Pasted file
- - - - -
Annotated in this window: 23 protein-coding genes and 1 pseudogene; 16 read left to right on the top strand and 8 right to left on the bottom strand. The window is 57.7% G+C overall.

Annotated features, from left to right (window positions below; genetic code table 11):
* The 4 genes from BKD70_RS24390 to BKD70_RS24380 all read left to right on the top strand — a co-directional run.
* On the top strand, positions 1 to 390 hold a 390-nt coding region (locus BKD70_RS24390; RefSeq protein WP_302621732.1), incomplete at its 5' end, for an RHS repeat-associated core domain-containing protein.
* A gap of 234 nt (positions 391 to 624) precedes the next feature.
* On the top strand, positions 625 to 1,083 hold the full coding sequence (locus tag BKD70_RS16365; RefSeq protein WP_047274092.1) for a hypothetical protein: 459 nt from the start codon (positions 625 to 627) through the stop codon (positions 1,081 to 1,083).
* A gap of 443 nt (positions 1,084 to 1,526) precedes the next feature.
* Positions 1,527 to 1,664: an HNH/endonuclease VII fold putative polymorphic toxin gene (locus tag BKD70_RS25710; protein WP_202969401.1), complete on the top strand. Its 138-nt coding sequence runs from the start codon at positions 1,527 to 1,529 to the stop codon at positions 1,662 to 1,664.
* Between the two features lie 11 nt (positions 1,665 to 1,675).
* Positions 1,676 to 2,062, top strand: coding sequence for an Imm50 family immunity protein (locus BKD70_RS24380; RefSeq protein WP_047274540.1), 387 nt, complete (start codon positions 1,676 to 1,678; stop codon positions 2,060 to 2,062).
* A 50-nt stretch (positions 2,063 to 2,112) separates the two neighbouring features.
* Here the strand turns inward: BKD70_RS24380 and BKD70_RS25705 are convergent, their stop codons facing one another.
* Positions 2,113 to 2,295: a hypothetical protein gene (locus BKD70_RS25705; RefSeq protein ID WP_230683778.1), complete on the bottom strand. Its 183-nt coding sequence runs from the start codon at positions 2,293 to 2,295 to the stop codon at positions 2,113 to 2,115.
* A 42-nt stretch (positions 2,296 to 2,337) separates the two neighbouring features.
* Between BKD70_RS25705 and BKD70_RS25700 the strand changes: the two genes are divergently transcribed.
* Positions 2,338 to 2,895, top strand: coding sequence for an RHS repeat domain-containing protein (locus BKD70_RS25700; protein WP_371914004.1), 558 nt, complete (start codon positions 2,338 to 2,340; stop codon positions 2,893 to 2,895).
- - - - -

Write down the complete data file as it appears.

Annotated in this window: 23 protein-coding genes and 1 pseudogene; 16 read left to right on the top strand and 8 right to left on the bottom strand. The window is 57.7% G+C overall.

Annotated features, from left to right (window positions below; genetic code table 11):
* The 4 genes from BKD70_RS24390 to BKD70_RS24380 all read left to right on the top strand — a co-directional run.
* On the top strand, positions 1 to 390 hold a 390-nt coding region (locus BKD70_RS24390; RefSeq protein WP_302621732.1), incomplete at its 5' end, for an RHS repeat-associated core domain-containing protein.
* A gap of 234 nt (positions 391 to 624) precedes the next feature.
* On the top strand, positions 625 to 1,083 hold the full coding sequence (locus tag BKD70_RS16365; RefSeq protein WP_047274092.1) for a hypothetical protein: 459 nt from the start codon (positions 625 to 627) through the stop codon (positions 1,081 to 1,083).
* A gap of 443 nt (positions 1,084 to 1,526) precedes the next feature.
* Positions 1,527 to 1,664: an HNH/endonuclease VII fold putative polymorphic toxin gene (locus tag BKD70_RS25710; protein WP_202969401.1), complete on the top strand. Its 138-nt coding sequence runs from the start codon at positions 1,527 to 1,529 to the stop codon at positions 1,662 to 1,664.
* Between the two features lie 11 nt (positions 1,665 to 1,675).
* Positions 1,676 to 2,062, top strand: coding sequence for an Imm50 family immunity protein (locus BKD70_RS24380; RefSeq protein WP_047274540.1), 387 nt, complete (start codon positions 1,676 to 1,678; stop codon positions 2,060 to 2,062).
* A 50-nt stretch (positions 2,063 to 2,112) separates the two neighbouring features.
* Here the strand turns inward: BKD70_RS24380 and BKD70_RS25705 are convergent, their stop codons facing one another.
* Positions 2,113 to 2,295: a hypothetical protein gene (locus BKD70_RS25705; RefSeq protein ID WP_230683778.1), complete on the bottom strand. Its 183-nt coding sequence runs from the start codon at positions 2,293 to 2,295 to the stop codon at positions 2,113 to 2,115.
* A 42-nt stretch (positions 2,296 to 2,337) separates the two neighbouring features.
* Between BKD70_RS25705 and BKD70_RS25700 the strand changes: the two genes are divergently transcribed.
* Positions 2,338 to 2,895, top strand: coding sequence for an RHS repeat domain-containing protein (locus BKD70_RS25700; protein WP_371914004.1), 558 nt, complete (start codon positions 2,338 to 2,340; stop codon positions 2,893 to 2,895).